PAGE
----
In dismissing Jeffrey and Kimberly Camarda’s case against the Certified Financial Planner Board of Standards, Judge Richard J. Leon of the United States District Court for the District of Columbia ruled that the CFP Board “followed its own rules throughout the disciplinary proceedings” against the Camardas.

In the just-unsealed opinion, Leon also states that the court found “no evidence that [CFP Board] was motivated by bad faith or ill will” in disciplining the Camardas.

Accordingly, the court rejected the Camardas’ breach of contract claim against CFP Board, as well as their claims that CFP Board unfairly competed against them and engaged in false advertising by stating that it fairly enforces its disciplinary rules.

“This is a significant victory for CFP certification, for CFP Board and for CFP professionals,” said Richard P. Rojeck, chair of the Board of Directors for CFP Board. “It affirms the integrity of the CFP certification and CFP Board’s role as the standard-setting body for personal financial planners. CFP Board’s peer-review disciplinary process is both fair and equitable, and allows CFP professionals to determine when one of their peers has violated CFP Board’s Rules of Conduct.”

As a result of the court’s decision, Rojeck stated that “the public will be protected because CFP professionals will continue to be held accountable when their peers have found that they deserve to be sanctioned for their conduct.” 

“This decision benefits our CFP professionals, but is especially important for the American consumers they serve,” added Kevin Keller, CFP Board’s CEO. “CFP Board’s enforcement of its Standards, along with its rigorous education, exam and experience requirements, underpins its reputation as the highest standard in financial advice. Our rules and disciplinary process provide assurances to the public that CFP professionals can be held accountable for their commitment to deliver financial planning services with fiduciary accountability, transparency and competency.”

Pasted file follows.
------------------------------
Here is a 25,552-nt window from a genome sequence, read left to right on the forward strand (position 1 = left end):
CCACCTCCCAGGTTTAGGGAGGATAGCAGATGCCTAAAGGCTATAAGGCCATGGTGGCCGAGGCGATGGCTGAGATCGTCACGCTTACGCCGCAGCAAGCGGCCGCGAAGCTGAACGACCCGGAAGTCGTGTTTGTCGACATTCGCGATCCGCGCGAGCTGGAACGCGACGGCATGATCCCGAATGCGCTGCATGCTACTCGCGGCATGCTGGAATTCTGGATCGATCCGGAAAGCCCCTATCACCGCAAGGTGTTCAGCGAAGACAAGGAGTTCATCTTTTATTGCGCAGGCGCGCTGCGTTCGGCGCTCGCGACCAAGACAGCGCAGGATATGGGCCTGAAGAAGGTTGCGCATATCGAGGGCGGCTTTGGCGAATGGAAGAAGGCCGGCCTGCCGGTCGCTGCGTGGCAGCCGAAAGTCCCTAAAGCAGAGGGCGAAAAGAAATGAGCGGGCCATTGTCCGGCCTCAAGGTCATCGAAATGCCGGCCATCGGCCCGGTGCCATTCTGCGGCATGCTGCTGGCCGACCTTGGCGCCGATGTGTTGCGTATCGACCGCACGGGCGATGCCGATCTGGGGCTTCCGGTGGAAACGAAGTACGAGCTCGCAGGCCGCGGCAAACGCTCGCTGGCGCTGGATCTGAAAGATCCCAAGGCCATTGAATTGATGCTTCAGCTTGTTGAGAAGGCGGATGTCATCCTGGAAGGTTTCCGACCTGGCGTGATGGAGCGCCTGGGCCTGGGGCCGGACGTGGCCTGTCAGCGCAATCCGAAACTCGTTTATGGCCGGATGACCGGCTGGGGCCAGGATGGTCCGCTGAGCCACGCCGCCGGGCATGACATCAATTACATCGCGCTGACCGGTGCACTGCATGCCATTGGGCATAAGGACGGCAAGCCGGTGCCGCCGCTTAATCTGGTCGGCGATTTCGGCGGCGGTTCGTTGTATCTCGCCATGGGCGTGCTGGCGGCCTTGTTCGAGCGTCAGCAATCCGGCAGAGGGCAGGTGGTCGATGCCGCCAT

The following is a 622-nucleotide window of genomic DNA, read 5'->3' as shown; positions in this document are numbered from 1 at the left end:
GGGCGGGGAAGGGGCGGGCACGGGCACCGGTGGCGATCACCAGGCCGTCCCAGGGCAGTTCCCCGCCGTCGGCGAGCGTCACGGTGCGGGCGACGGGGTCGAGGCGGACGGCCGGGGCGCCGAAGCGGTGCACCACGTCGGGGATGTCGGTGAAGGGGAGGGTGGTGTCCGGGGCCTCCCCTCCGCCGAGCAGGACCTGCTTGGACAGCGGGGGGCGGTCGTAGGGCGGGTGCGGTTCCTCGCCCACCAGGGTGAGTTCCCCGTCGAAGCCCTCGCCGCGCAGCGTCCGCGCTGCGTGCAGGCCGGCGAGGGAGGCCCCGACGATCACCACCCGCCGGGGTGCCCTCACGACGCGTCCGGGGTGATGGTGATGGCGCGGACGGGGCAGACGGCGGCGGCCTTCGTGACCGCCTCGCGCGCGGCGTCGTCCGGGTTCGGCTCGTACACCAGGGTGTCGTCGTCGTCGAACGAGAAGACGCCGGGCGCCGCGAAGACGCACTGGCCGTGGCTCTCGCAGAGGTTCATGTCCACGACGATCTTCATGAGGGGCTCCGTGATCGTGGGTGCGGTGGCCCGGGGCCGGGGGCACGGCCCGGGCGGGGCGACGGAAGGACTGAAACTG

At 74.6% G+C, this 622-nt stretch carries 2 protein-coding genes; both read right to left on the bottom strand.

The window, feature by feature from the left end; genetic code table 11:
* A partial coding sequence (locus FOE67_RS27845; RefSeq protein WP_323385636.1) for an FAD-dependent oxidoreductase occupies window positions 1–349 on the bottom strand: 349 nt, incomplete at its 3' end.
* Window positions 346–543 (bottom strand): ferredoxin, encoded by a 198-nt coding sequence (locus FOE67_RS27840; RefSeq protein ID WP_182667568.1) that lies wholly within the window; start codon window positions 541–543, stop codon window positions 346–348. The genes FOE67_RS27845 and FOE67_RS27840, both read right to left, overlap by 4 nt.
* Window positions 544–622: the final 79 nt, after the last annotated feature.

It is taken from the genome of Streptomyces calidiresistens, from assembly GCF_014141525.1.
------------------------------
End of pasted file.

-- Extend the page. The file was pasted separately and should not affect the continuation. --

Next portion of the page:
But Brian Hamburger, CEO of MarketCounsel, says that with the judge’s ruling “in the same way that driving is a privilege and not a right, CFP certificants should now be on notice that, when they click through those terms and conditions, they hand a set of keys to their career over to the CFP Board.”

He adds, “It’s those terms and conditions of certification to which certificants agree to comply with the CFP Board’s standards of professional conduct, including its code of ethics and professional responsibility, rules of conduct, practice standards, and disciplinary rules and procedures. If certificants don’t agree or understand with them, their recourse is to give up their use of the CFP mark well before any inquiry or dispute ensues. And that’s because nobody, not even a federal court, is going to second-guess the CFP Board’s decisions so long as they follow their own, private due process.”

The Camardas sued in June 2013 to block the CFP Board’s public letter of admonition, as well as for their legal costs and for business damages they claimed had resulted from the publicity generated by the case.

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